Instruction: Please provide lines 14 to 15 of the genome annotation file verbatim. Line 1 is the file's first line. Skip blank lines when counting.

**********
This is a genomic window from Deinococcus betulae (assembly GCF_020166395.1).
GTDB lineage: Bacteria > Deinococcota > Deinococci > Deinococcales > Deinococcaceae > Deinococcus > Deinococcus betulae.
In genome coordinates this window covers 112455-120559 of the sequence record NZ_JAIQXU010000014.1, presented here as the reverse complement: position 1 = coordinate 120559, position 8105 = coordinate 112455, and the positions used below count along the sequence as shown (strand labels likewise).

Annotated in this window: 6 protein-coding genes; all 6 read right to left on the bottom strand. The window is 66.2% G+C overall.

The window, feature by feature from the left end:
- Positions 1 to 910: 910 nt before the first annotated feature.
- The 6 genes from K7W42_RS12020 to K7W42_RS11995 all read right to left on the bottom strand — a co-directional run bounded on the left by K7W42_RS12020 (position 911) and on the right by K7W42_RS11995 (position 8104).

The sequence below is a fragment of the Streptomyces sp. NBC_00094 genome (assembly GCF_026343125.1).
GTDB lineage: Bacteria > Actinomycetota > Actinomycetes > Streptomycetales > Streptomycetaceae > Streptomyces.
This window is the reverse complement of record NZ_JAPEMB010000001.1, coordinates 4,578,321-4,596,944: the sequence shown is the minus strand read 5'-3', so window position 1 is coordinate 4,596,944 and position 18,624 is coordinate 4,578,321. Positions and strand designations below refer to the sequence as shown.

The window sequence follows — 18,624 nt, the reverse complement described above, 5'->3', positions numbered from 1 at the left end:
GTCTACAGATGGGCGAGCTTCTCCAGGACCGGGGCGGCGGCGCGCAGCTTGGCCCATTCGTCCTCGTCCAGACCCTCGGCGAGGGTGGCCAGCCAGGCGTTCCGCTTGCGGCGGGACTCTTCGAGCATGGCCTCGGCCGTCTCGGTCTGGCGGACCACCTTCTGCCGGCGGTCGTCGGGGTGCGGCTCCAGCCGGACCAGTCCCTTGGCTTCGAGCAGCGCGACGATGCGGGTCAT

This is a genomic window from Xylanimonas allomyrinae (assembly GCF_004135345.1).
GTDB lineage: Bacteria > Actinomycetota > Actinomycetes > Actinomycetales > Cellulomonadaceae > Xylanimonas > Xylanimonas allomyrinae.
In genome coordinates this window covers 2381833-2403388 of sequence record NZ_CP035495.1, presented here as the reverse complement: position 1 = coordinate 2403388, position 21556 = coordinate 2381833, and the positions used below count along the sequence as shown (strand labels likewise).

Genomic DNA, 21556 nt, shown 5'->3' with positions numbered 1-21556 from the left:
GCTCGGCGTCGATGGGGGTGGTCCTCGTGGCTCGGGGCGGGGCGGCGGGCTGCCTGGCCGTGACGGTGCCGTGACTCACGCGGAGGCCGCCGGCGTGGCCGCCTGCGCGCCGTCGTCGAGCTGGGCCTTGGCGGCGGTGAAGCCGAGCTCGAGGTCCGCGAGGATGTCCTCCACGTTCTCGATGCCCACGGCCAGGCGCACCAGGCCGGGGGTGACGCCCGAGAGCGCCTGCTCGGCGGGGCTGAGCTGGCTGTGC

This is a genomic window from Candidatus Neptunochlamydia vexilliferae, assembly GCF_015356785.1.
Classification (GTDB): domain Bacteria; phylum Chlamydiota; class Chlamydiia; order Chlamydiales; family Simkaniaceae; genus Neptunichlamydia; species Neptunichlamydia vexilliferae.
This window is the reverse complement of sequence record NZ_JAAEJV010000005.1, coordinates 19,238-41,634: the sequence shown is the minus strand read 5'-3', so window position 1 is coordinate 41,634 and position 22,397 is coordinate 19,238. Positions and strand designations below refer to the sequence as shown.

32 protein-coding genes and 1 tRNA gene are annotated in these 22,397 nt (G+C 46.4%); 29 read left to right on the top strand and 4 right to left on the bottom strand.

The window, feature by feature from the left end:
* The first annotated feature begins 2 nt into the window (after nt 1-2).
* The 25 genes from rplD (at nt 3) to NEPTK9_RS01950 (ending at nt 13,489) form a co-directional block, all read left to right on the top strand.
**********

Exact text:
GTDB lineage: Bacteria > Actinomycetota > Actinomycetes > Actinomycetales > Cellulomonadaceae > Xylanimonas > Xylanimonas allomyrinae.
In genome coordinates this window covers 2381833-2403388 of sequence record NZ_CP035495.1, presented here as the reverse complement: position 1 = coordinate 2403388, position 21556 = coordinate 2381833, and the positions used below count along the sequence as shown (strand labels likewise).